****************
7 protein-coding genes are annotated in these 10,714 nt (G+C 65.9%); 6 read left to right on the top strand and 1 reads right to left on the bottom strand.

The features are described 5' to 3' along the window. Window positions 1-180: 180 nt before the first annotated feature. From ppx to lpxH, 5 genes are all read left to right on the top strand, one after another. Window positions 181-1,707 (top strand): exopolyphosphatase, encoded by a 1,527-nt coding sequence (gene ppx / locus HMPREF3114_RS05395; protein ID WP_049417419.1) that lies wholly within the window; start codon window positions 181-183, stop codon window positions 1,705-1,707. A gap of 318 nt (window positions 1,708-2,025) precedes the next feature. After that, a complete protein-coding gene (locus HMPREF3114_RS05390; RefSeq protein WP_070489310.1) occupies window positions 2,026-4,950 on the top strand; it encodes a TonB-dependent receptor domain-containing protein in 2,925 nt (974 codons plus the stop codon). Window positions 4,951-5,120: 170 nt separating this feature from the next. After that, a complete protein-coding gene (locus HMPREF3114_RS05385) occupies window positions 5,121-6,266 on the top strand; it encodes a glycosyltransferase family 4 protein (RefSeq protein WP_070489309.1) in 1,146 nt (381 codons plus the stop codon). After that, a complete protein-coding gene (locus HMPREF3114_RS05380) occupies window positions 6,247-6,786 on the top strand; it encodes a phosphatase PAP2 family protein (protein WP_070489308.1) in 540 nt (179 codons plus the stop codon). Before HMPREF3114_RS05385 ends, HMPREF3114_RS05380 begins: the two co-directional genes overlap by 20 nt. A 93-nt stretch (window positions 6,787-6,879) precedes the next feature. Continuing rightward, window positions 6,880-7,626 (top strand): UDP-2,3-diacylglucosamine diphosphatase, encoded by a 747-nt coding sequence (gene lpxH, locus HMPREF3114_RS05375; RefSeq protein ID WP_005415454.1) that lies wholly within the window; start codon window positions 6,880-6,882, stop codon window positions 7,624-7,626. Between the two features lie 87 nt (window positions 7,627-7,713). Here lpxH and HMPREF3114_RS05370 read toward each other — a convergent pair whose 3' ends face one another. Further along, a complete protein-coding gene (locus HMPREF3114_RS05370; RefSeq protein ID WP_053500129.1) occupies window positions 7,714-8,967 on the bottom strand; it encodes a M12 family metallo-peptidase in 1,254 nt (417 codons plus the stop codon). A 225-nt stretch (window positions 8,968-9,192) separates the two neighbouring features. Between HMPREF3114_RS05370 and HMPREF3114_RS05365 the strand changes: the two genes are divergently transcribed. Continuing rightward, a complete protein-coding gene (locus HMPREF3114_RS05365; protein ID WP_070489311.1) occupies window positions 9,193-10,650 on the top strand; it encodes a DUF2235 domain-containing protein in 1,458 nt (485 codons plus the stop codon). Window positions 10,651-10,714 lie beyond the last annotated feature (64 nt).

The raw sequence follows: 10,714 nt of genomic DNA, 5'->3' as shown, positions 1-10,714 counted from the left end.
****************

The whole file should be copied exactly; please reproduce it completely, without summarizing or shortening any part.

7 protein-coding genes are annotated in these 10,714 nt (G+C 65.9%); 6 read left to right on the top strand and 1 reads right to left on the bottom strand.

The features are described 5' to 3' along the window. Window positions 1-180: 180 nt before the first annotated feature. From ppx to lpxH, 5 genes are all read left to right on the top strand, one after another. Window positions 181-1,707 (top strand): exopolyphosphatase, encoded by a 1,527-nt coding sequence (gene ppx / locus HMPREF3114_RS05395; protein ID WP_049417419.1) that lies wholly within the window; start codon window positions 181-183, stop codon window positions 1,705-1,707. A gap of 318 nt (window positions 1,708-2,025) precedes the next feature. After that, a complete protein-coding gene (locus HMPREF3114_RS05390; RefSeq protein WP_070489310.1) occupies window positions 2,026-4,950 on the top strand; it encodes a TonB-dependent receptor domain-containing protein in 2,925 nt (974 codons plus the stop codon). Window positions 4,951-5,120: 170 nt separating this feature from the next. After that, a complete protein-coding gene (locus HMPREF3114_RS05385) occupies window positions 5,121-6,266 on the top strand; it encodes a glycosyltransferase family 4 protein (RefSeq protein WP_070489309.1) in 1,146 nt (381 codons plus the stop codon). After that, a complete protein-coding gene (locus HMPREF3114_RS05380) occupies window positions 6,247-6,786 on the top strand; it encodes a phosphatase PAP2 family protein (protein WP_070489308.1) in 540 nt (179 codons plus the stop codon). Before HMPREF3114_RS05385 ends, HMPREF3114_RS05380 begins: the two co-directional genes overlap by 20 nt. A 93-nt stretch (window positions 6,787-6,879) precedes the next feature. Continuing rightward, window positions 6,880-7,626 (top strand): UDP-2,3-diacylglucosamine diphosphatase, encoded by a 747-nt coding sequence (gene lpxH, locus HMPREF3114_RS05375; RefSeq protein ID WP_005415454.1) that lies wholly within the window; start codon window positions 6,880-6,882, stop codon window positions 7,624-7,626. Between the two features lie 87 nt (window positions 7,627-7,713). Here lpxH and HMPREF3114_RS05370 read toward each other — a convergent pair whose 3' ends face one another. Further along, a complete protein-coding gene (locus HMPREF3114_RS05370; RefSeq protein ID WP_053500129.1) occupies window positions 7,714-8,967 on the bottom strand; it encodes a M12 family metallo-peptidase in 1,254 nt (417 codons plus the stop codon). A 225-nt stretch (window positions 8,968-9,192) separates the two neighbouring features. Between HMPREF3114_RS05370 and HMPREF3114_RS05365 the strand changes: the two genes are divergently transcribed. Continuing rightward, a complete protein-coding gene (locus HMPREF3114_RS05365; protein ID WP_070489311.1) occupies window positions 9,193-10,650 on the top strand; it encodes a DUF2235 domain-containing protein in 1,458 nt (485 codons plus the stop codon). Window positions 10,651-10,714 lie beyond the last annotated feature (64 nt).

The raw sequence follows: 10,714 nt of genomic DNA, 5'->3' as shown, positions 1-10,714 counted from the left end.